National EMS Cognitive Exam

In Emergency Medical Services, the national EMS cognitive exam is a critical milestone. Whether you’re pursuing a career as an Emergency Medical Responder (EMR), an Emergency Medical Technician (EMT), an Advanced Emergency Medical Technician (AEMT), or a Paramedic, the cognitive exam is an important step you will need to take.

Luckily, you have plenty of information and helpful tips at your disposal! According to the National Registry of Emergency Medical Technicians (NREMT) website, the cognitive exam will cover the entire spectrum of EMS care. It will include topics like the following: Airway, Respiration & Ventilation; Cardiology & Resuscitation; Trauma; Medical; Obstetrics/Gynecology; and EMS Operations. According to the NREMT, “items related to patient care are focused on adult and geriatric patients (85%) and pediatric patients (15%).”1

Helpful Information for All Exam Candidates

In order to pass the exam, candidates must be capable of meeting a certain level of competency. The passing standard is determined by one’s ability to supply safe and effective emergency medical care. While the above topics apply to most variations of the cognitive exam, there are, of course, individual differences for each profession. Before we delve into the different types of exams, we’d like to include a few links taken straight from the NREMT site. They are recommended reading for all exam candidates:

+ Cognitive Exam Policies

+ Cognitive Exam Information

The EMR Cognitive Exam

As with most of the exams listed here, the national EMR cognitive exam is a computer adaptive test (CAT). When taking the designated EMR exam, you can expect to see 90 to 110 items. Included are roughly 30 pilot questions that will not affect the final score. The NREMT site describes “pilot questions” as ones that, while indistinguishable from other items, will not be factored into your overall performance. The maximum amount of time given to complete this exam is 1 hour and 45 minutes.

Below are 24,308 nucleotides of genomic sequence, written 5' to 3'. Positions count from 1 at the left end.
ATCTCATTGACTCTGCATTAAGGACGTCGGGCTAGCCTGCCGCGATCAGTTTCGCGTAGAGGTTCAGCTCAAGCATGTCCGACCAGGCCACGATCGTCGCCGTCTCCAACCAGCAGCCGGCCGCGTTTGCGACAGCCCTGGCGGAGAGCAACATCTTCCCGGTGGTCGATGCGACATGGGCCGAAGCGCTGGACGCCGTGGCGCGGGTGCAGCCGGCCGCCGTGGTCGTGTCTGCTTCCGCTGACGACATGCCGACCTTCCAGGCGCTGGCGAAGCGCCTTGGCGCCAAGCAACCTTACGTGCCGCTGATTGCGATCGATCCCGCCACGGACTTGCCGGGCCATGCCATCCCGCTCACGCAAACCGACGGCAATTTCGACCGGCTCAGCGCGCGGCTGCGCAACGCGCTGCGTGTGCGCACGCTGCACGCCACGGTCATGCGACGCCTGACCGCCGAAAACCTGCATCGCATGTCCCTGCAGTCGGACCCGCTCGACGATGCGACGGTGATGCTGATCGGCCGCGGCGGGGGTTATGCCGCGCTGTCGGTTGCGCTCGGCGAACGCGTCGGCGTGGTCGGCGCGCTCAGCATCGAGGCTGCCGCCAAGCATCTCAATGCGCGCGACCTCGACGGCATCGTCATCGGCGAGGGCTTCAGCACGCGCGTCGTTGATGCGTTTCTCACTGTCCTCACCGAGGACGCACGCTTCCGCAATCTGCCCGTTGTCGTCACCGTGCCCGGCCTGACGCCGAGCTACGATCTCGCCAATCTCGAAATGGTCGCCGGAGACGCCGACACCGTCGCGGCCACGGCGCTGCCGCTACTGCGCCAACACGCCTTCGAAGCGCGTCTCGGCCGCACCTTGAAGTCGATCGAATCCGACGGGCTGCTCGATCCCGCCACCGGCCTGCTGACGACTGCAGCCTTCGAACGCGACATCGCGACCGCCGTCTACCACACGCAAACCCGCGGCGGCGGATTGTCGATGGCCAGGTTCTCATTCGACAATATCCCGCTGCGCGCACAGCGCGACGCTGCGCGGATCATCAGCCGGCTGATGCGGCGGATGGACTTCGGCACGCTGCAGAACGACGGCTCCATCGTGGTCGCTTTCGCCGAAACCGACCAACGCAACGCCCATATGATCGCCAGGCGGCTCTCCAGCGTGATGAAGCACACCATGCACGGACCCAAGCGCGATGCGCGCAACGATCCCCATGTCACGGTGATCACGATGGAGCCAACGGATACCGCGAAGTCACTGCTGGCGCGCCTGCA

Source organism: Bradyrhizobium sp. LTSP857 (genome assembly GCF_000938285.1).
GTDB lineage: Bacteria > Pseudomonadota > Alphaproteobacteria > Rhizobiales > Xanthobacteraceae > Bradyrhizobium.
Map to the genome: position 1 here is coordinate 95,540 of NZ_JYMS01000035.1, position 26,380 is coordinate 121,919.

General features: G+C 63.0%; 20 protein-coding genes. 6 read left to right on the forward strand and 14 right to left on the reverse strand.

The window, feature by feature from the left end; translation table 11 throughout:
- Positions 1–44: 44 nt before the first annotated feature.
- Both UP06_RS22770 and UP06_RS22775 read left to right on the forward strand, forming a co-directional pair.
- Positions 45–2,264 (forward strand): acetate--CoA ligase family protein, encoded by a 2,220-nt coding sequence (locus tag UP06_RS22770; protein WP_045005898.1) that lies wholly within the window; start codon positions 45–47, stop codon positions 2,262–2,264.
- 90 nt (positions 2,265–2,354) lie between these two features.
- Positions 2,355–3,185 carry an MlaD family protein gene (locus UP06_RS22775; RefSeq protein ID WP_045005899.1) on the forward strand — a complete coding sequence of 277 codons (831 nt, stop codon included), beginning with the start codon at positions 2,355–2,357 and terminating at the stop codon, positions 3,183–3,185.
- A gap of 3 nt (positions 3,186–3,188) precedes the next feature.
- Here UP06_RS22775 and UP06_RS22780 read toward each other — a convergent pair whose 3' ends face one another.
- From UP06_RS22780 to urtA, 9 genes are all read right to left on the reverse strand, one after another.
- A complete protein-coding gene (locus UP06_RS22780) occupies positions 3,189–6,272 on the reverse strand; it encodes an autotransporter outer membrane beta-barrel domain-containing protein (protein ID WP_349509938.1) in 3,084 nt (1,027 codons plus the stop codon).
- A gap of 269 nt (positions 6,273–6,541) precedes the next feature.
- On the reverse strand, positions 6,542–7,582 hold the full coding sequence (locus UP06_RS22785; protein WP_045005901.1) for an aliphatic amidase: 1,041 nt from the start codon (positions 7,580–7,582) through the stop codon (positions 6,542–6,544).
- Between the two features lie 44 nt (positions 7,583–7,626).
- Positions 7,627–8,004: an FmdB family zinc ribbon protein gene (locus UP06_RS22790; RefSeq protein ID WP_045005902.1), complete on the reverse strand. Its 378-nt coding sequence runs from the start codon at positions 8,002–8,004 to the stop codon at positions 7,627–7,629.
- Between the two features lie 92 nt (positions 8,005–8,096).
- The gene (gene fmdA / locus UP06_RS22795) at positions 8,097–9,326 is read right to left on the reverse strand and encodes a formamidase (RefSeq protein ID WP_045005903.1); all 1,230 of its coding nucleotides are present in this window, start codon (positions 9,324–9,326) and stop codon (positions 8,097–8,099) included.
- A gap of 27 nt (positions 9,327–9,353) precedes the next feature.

The EMT Cognitive Exam

The EMT cognitive exam utilizes a computer adaptive test as well. The advantage of a CAT is that it is tailored to reflect each candidate’s knowledge and skills. While taking the EMT cognitive exam, you can expect the number of items to range from 70 to 120. The exam will also have 10 pilot questions—again, these do not affect the final score—and you will be expected to complete the exam in 2 hours or less.

The AEMT Cognitive Exam

If you’re seeking AEMT certification, you will need to take the cognitive exam designated for Advanced Emergency Medical Technicians. The exam features a linear, computer-based test (CBT). Unlike a CAT, a CBT exam is a set length, and it’s viewed as the computer version of a paper test. You will answer about 135 items during the exam, with 35 of those items being pilot questions. The maximum time allotted for this particular exam is 2 hours and 15 minutes.

The Paramedic Cognitive Exam

Last but certainly not least is the National Registry Paramedic (NRP) cognitive exam. Also a computer adaptive test, you can expect to encounter anywhere from 80 to 150 items. As with the other cognitive exams, the Paramedic exam will also have a set number of pilot questions—for the Paramedic level, this number is 20. Each candidate will be given a maximum time of 2 hours and 30 minutes to complete the exam.

If you are interested in the EMT profession, you’ll need to complete an educational program before taking the national cognitive exam. Unitek EMT offers an EMT program that consists of an online component and a 14-Day Boot Camp. To prepare you for work in the field, we utilize a combination of conceptual learning, simulation training, and clinical rotations with real ambulatory services!

For more information, please don’t hesitate to contact us at 888-790-1458.

 

1 https://www.nremt.org/rwd/public/document/emt

0 replies

Leave a Reply

Want to join the discussion?
Feel free to contribute!

Leave a Reply

Your email address will not be published. Required fields are marked *